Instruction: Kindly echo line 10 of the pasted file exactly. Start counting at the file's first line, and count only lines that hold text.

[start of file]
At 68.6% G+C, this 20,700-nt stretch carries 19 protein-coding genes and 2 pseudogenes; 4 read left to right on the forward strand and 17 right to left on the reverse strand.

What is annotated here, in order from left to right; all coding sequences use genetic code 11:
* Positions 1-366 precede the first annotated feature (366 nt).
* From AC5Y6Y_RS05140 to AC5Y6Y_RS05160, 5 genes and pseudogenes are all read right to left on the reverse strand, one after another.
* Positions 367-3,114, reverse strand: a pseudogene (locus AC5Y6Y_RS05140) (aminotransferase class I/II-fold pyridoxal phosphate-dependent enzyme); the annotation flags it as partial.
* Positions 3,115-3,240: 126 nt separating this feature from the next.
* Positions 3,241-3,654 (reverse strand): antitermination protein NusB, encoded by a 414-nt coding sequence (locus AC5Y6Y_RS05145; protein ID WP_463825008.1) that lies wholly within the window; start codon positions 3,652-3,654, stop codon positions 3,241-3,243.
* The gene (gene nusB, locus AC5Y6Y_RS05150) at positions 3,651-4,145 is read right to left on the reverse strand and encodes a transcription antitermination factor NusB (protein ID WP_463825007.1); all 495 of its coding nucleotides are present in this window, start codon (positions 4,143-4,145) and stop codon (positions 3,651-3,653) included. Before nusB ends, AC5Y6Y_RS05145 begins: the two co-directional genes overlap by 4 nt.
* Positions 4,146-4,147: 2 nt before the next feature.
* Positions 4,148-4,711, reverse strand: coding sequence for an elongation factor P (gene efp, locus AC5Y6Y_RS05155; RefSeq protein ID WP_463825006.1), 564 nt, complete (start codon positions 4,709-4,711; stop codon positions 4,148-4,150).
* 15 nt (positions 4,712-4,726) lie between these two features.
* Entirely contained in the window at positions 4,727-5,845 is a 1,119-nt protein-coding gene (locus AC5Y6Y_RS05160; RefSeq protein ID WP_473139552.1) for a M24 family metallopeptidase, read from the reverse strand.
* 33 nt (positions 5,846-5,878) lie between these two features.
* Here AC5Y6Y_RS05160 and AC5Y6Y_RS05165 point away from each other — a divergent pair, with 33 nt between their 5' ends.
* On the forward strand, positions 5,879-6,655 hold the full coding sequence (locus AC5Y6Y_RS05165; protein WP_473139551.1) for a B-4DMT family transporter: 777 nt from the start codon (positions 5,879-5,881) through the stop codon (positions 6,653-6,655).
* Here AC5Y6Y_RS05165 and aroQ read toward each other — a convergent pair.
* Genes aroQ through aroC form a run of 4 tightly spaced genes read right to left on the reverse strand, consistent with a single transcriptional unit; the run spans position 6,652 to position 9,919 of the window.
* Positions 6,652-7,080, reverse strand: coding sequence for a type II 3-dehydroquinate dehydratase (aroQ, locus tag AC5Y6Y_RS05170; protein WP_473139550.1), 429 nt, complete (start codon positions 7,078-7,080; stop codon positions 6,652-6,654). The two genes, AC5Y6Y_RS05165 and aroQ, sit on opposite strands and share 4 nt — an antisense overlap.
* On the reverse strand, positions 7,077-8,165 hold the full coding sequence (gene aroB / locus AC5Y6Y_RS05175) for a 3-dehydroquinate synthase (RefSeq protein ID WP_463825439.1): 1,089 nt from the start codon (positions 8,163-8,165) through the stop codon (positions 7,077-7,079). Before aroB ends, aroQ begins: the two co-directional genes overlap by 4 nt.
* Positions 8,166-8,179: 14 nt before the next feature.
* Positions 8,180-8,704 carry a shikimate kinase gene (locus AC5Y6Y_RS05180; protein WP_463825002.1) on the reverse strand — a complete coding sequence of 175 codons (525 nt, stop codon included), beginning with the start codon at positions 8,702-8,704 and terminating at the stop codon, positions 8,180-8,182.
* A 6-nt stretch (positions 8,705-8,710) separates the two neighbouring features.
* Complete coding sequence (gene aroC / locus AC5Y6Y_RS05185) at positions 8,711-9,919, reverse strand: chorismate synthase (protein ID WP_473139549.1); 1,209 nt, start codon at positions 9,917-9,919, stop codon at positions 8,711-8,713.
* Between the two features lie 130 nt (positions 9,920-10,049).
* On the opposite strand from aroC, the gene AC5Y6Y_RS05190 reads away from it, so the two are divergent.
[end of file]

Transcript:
* Positions 4,148-4,711, reverse strand: coding sequence for an elongation factor P (gene efp, locus AC5Y6Y_RS05155; RefSeq protein ID WP_463825006.1), 564 nt, complete (start codon positions 4,709-4,711; stop codon positions 4,148-4,150).